From the Tidepool to the Stars

One cannot help but be in awe when one contemplates the . . . marvelous structure of reality.  — Albert Einstein

A handsome dragonfly–a widow skimmer, I believe–is gracing my garden these days.  It has been much too quick for me and my camera; dragonflies are such excellent fliers that aviation engineers research them hoping to glean ideas for improving aircraft.

We humans copy many of nature’s patterns, both purposely and accidentally, I’m sure; notice the rotational symmetry demonstrated in the following cosmos bloom and in our vintage aermotor windmill.

cosmos bloom

aermotor windmill

Sometimes nature seems to have enjoyed a specific design so much that it crafted visual echoes of its own.

I can almost feel the remembered touch of my childhood companion, a pet lamb named Woolybritches, when I see this lamb’s ear leaf in the garden:

Lamb's Ear

And this bat-faced cuphea bloom on the opposite side of the yard brings a smile to my face as I compare its visage to those of the Mexican free-tailed bats which populate our Texas hill country during the summer and prevent our having a mosquito problem:

101

But, along with Einstein (pretty good company, no?),  I also find awe in other organic forms which nature repeats.  One pattern that particularly inspires wonder for me is the spiral repeated in nautilus shells, in some galaxies, and in cyclones.

So when I buy an organic romanesco cauliflower, as pictured at top, I often think of more than its delicious flavor.  Its own spirals remind me of John Steinbeck’s thoughts on nature’s repetitions, penned in The Log of the Sea of Cortez:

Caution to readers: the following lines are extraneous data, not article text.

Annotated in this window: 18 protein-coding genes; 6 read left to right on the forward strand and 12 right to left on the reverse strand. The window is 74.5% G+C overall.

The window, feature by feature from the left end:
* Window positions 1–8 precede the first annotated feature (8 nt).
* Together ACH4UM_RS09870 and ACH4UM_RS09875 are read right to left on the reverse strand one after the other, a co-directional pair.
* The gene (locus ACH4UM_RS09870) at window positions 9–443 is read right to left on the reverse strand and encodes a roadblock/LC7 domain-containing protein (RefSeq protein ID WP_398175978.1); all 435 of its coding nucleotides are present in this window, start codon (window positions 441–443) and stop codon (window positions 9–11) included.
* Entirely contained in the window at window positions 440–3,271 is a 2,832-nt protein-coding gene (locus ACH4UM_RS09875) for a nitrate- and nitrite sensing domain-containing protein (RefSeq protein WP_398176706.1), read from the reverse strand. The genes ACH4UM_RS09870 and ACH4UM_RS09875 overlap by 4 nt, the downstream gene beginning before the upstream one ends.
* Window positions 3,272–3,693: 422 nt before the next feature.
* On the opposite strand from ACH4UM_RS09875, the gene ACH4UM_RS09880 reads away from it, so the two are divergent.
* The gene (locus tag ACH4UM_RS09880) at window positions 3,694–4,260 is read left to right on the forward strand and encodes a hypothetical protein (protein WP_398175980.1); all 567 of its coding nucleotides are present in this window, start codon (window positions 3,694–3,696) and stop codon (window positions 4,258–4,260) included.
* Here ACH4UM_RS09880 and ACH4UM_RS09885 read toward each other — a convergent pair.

. . . all things are one thing and one thing is all things–plankton, a shimmering phosphorescence on the sea and the spinning planets and an expanding universe, all bound together . . . it is advisable to look from the tidepool to the stars and then back to the tidepool again.

I like remembering that all is bound together.

*                        *                        *                          *

You can read, if so inclined, a bit about nature’s patterns on Wikipedia: http://en.wikipedia.org/wiki/Patterns_in_nature.)

Writing Practice:

Complete the following:  One cannot help but be in awe when _________________ .

What reminds you that “all is bound together”?

8 thoughts on “From the Tidepool to the Stars

  1. Chris, remarkable photographs accompany this piece. Very nice. I am going show your blog to my daughter. She is a writer and photographer as well.

    • Thank you so much, Sue. It makes me happy that you’re reading and commenting, and I’d so love it if your daughter would as well. I’d love to hear her thoughts. Win The Day, Dear Friend. 🙂

  2. What a wonderful word: tidepool. This will be my word of the week. Conjuring salt and stars and everything in between. Thank you Chris.

    dsr

  3. how lovely to be reminded to look for copies of nature’s patterns, and to make connections, one of my favorite things to do!

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